Is this map better than the districts created by the General Assembly the last time they did this, in 2011?

Yes, and it’s not particularly close: 

  • It splits half as many counties (14) as the 2011 map (28)
  • It is more than twice as compact, achieving a 37% Polsby Popper score, versus 16%.
  • There are six solidly competitive seats, while the 2011 map averaged just one race each election from 2012-’16 (‘competitive’ defined as candidates from the two major parties finishing within 10% of each other).
  • There are two majority-minority districts, including one majority Black. This meets the VRA standard that has been met in previous cycles.
  • This map is very strong on common sense regional groupings. The Lehigh Valley, the Laurel Highlands, culturally cohesive neighborhoods in Philadelphia, the Scranton/Wilkes-Barre area, the Susquehanna Valley, the Capital Region, the I-79 corridor south from Erie, and most of the Pennsylvania Wilds all have their own districts.


Does the map take incumbent addresses into consideration? 

One of the most common values we heard from mappers throughout this process was that incumbents should not be protected with new maps. We largely agree with the sentiment. However, some have argued that previous congressional maps are well-known, and dramatically changing them could create some confusion among voters when they go to the polls for the first time under the new maps. Thus, the Citizens' Map attempts to accommodate both of those values.


Why is Pittsburgh split?

The map does its best to minimize municipal splits along with county splits. Again, there are always some trade-offs to be made. In this case, DTL mappers often created a clear district line between Beaver County and Washington County on PA’s western border. Further, many mappers put Butler County in a district with Erie (CD16). The Citizens’ Map does the same on both accounts, and to ensure only a single county split in Allegheny County, it requires CD17 to amass a large enough population that it goes into Pittsburgh to meet the population requirement. 

We heard from several public commenters that splitting Pittsburgh is not ideal. However, many of our mappers, including those in the area, used natural boundaries in the city to divide their districts, particularly at Point State Park where the Three Rivers come together. That's where the Citizens' Map divides District 15 and 17.

Is it necessary for every district to have almost exactly the same number of people?

Using the principle of "One person, one vote," courts have generally ruled that every congressional district needs to have exactly the same number of people in them.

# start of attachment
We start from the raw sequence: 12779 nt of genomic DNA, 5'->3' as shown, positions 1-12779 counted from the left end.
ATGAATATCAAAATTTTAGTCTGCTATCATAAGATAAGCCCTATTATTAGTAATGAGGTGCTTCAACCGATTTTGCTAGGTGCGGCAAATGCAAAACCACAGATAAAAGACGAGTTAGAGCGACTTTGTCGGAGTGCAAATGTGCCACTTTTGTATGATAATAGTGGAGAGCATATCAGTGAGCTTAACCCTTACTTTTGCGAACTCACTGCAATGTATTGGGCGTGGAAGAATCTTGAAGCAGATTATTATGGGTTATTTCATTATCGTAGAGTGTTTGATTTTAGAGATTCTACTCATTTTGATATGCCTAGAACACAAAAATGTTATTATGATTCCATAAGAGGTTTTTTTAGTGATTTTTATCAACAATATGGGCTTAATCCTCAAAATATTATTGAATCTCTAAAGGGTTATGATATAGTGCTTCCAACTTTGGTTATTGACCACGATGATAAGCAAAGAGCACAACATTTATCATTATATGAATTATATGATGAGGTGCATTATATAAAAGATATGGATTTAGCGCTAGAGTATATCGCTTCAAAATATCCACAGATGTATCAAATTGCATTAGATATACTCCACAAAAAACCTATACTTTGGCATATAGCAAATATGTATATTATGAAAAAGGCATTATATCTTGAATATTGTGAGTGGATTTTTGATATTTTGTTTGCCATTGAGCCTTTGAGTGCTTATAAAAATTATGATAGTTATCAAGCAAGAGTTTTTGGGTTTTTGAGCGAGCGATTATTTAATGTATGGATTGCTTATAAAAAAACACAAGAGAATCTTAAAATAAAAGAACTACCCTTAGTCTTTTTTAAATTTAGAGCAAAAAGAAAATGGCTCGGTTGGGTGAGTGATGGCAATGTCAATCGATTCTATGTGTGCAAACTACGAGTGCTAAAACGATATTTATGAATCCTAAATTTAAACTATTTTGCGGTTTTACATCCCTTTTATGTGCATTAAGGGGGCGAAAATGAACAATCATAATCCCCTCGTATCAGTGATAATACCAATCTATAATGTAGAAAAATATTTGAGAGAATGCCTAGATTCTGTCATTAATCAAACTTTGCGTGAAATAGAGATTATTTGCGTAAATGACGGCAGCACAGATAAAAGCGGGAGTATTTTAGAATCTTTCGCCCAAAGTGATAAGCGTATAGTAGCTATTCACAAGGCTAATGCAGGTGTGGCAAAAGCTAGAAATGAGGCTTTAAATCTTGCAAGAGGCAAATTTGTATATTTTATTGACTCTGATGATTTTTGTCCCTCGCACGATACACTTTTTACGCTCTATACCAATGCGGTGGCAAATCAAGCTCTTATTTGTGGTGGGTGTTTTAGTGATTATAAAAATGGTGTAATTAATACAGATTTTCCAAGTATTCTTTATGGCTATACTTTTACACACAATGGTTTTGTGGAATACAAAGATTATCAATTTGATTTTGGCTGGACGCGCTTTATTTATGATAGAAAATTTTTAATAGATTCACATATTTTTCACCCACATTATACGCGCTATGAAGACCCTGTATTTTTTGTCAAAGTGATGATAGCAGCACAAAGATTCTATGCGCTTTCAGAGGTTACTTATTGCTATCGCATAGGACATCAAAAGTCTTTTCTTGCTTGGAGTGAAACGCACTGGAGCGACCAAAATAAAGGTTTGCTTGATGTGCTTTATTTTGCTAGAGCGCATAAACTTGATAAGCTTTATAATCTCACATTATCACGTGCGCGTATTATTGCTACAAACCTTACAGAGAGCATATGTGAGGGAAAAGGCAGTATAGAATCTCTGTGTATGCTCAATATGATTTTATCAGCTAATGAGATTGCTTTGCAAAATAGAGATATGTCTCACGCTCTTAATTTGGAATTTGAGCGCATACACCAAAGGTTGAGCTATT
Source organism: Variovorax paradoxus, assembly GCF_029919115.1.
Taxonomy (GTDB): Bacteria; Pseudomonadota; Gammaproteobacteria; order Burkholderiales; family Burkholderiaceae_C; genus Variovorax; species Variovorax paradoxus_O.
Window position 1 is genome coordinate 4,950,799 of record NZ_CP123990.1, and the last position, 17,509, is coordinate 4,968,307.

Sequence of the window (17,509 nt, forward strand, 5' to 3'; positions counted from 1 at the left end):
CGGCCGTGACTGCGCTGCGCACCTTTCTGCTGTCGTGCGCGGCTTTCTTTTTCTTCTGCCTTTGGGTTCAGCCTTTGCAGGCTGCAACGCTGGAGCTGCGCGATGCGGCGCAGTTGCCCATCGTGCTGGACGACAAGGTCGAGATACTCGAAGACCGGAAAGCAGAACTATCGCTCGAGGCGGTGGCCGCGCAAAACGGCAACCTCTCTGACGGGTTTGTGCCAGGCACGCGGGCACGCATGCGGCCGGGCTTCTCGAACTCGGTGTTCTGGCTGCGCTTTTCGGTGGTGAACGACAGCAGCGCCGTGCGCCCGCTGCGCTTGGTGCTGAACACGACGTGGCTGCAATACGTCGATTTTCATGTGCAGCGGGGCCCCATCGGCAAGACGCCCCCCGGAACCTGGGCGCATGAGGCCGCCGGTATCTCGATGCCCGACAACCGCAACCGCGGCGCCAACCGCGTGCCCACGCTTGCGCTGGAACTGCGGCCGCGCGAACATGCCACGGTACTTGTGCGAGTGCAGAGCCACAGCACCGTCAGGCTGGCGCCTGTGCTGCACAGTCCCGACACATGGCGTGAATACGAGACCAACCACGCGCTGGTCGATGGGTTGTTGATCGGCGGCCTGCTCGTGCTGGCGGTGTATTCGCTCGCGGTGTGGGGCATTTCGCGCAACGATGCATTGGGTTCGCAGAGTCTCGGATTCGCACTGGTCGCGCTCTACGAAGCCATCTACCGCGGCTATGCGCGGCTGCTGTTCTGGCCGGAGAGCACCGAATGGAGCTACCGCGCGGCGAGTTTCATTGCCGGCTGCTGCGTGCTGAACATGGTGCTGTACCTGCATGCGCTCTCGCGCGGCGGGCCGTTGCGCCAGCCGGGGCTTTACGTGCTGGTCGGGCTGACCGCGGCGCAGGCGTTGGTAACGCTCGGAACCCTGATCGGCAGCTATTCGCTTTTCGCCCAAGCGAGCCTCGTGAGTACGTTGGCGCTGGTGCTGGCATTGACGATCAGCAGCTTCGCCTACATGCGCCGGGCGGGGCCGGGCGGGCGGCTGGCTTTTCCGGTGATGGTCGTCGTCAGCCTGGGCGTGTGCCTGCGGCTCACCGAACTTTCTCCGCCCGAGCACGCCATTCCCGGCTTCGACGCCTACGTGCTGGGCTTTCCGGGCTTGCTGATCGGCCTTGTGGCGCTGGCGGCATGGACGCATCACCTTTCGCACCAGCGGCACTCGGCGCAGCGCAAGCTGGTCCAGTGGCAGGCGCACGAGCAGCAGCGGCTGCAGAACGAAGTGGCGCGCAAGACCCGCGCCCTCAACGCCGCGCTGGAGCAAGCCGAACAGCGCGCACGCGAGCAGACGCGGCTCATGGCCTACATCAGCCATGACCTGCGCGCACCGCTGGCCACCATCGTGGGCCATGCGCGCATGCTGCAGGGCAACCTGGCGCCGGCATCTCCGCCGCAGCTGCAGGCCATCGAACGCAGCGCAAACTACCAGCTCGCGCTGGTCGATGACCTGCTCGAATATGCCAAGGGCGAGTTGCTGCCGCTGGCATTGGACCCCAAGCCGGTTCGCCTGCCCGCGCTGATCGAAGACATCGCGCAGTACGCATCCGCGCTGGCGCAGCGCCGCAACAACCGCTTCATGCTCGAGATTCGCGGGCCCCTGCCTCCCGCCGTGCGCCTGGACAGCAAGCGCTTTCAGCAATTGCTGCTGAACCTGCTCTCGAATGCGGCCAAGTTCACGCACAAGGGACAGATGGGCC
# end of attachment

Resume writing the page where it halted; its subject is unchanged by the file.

Draw the Lines believes that requiring every district to have the exact same number of people in them sets a standard for false precision. People are born, die, and move every day. It’s unfortunate that this requirement exists often at the expense of other values, like limiting political subdivision splits or maximizing compact districts. Most troublesome, the Citizens’ Map demonstrates that to get to zero population deviation, a map must split numerous precincts, which creates serious election administration concerns at the polling place on Election Day.

Draw the Lines produced another map, with the same characteristics, that splits no precincts. The population deviation is only 0.24%, well within a SCOTUS precedent. We would encourage the General Assembly to pass a statute allowing for up to a 0.75% population deviation in a congressional map.


How can I use this map to advocate for a better congressional map this year?

We encourage you to sign up to testify at the hearings that are currently scheduled for the House State Government Committee. There, you can hold this map up as an example of what a large and wide range of Pennsylvanians think about the process. Showing the committee members a map that has already been drawn will give them tangible feedback that will be much more helpful to them than vague statements on fairness, transparency, and keeping communities together. 

If you can’t testify in person, you can use the House’s redistricting website to provide input on either the old redistricting maps or the Citizens’ Map. Tell them what you like about the map, and what you would change.

And of course, contact your legislator directly. Ultimately, every member of the House and Senate will have to vote on a redistricting map. You can point out that the Citizens' Map shows how over 1,500 Pennsylvanians think the districts should look. It's been vetted and lives on the DTL website for public comment. Encourage the General Assembly to use this map as a starting point and produce a draft map in similar fashion. It's vital for the public to be able to react to a map before it is voted on.